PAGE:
Establish a sustainable infrastructure

8.7 The start-up phase of solar home system marketing requires special attention to sustainable infrastructure development. This requires careful market niche identification, reliance on local capabilities for implementation, and appropriate training programs for technicians and users.

8.8 Target Specific Areas. The economic niche for solar home systems covers remote or isolated areas where loads and load densities are low. Rural electrification programs should explicitly consider solar home systems as part of a portfolio of technologies that can provide least-cost electricity services. Careful market research should identify which type of service is best suited to each community. Targeting helps solar home system programs serve appropriate rural concentrations and facilitates cost-effective energy service delivery.

8.9 Use Local Organizations. Local grass-roots organizations are best equipped to implement solar home system programs in sparsely populated areas. A community organization, NGO, or locally-based private firm knows its potential customers and understands local traditions, customs, and constraints. This eases troubleshooting and problem solving. Local organizations can respond to calls in a matter of hours or days rather than the weeks that might be required with a central agency. A suitable local organization can serve as an ESCO. A new organization should be created only as a last resort and requires the full support of the government and community. It is better to build on existing marketing and retail networks or to use leasing, consumer financing, or cash sales arrangements to deliver PV services than to create a new organization.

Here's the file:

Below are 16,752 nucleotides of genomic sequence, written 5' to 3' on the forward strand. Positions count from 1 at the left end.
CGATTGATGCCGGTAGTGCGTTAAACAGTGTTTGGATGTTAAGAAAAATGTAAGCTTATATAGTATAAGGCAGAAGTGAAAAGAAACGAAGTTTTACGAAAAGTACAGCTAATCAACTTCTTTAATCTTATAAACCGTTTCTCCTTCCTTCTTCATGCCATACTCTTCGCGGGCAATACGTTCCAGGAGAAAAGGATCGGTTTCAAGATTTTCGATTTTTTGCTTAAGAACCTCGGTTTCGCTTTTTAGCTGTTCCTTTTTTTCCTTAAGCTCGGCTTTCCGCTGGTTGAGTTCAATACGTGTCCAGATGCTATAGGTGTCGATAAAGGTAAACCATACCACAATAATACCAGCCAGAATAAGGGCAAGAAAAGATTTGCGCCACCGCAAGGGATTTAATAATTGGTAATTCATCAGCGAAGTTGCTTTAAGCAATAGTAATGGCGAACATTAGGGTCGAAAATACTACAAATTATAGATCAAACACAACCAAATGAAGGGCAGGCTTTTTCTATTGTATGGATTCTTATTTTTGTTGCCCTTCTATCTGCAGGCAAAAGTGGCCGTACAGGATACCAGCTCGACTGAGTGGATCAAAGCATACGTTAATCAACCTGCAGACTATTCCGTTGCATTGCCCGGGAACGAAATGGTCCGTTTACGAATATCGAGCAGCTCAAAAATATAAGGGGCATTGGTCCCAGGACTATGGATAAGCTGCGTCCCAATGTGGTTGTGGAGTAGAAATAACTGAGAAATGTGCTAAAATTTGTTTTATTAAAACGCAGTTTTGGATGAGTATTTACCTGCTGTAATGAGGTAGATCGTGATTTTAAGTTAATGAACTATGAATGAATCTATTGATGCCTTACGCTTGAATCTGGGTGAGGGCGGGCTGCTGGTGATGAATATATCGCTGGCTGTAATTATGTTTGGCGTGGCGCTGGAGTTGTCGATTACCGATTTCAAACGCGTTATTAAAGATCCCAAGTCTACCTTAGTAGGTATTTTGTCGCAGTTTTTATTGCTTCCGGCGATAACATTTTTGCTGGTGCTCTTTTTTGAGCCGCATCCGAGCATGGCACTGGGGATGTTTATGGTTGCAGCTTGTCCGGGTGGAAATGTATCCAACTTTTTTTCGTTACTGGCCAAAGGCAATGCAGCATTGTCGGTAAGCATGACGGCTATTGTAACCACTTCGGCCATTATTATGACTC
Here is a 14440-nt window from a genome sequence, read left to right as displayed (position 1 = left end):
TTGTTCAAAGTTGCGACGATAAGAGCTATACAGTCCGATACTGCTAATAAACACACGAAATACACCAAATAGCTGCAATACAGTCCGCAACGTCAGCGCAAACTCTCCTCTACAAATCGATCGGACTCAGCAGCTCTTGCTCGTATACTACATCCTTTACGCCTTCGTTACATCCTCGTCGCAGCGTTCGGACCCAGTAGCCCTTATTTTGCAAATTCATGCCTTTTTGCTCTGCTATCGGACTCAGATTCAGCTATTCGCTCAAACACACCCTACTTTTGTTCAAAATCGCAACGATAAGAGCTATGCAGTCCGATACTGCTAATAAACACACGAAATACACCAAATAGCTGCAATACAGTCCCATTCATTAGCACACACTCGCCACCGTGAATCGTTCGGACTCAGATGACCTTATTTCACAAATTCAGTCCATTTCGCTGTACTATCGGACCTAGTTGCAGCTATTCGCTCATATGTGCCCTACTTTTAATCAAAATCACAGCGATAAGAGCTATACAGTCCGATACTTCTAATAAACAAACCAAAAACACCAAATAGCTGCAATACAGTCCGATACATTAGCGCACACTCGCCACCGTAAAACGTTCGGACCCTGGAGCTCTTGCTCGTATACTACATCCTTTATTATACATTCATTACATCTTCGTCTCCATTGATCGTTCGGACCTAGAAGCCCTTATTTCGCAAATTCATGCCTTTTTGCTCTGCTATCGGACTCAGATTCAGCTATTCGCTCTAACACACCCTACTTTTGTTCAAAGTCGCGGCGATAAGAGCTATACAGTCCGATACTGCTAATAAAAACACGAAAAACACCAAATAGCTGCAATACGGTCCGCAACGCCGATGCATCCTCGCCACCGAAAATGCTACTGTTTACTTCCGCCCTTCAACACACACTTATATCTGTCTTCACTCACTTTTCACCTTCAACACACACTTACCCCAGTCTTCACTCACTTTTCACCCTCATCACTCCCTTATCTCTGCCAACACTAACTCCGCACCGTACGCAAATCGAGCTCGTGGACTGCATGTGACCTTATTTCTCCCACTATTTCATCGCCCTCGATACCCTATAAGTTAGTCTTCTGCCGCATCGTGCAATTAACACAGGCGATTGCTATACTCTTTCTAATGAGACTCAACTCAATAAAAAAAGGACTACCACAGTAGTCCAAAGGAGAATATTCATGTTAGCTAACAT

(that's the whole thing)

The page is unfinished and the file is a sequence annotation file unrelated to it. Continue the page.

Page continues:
8.10 Ensure Training Technicians. Rapid, responsive service will satisfy customers and satisfied customers are important marketing agents. For this reason, well-trained technicians are needed to install, maintain, and repair solar home systems. While some users can perform simple maintenance procedures, trained technicians are still required after installation since experience has shown that, in the long term, reliance on users for maintenance can impair the performance of solar home systems. When systems fail, users are less likely to pay fees regularly. This affects a program's financial sustainability. To avoid unexpected "down-time" in service, technicians should be available locally and equipped with adequate tools and spare parts. Follow-up training is also important after a program has been under way for a number of years. Equipment will require more frequent care, new technicians must be trained, and existing staff will need to upgrade their skills.

Quality products and services

8.11 Sustainable PV household electrification requires satisfactory performance, guaranteed by quality products, uniform standards as well as attention to battery replacement/recycling and customer education.

8.12 PV Standards. Governments and standard-setting agencies should establish performance standards for solar home systems or require that modules, controllers, other electronic components, and batteries meet internationally recognized performance standards. All standards should be consistent with the level of reliability and performance users expect, and all should be strictly enforced.

8.13 Quality Control. Solar home systems should be designed to meet customers' expectations (subject to ability to pay) and use only quality components. Assembly and installation procedures need to be standardized and modifications and additions made only by qualified technicians. Performance warranties for modules, controllers, other electronic components, batteries, and, if possible, the system itself so as to ensure optimum performance. If consumers in solar home system programs have limited capacities to pay, technical quality should not be compromised in the interest of reducing costs. These customers should be offered small but high-quality systems.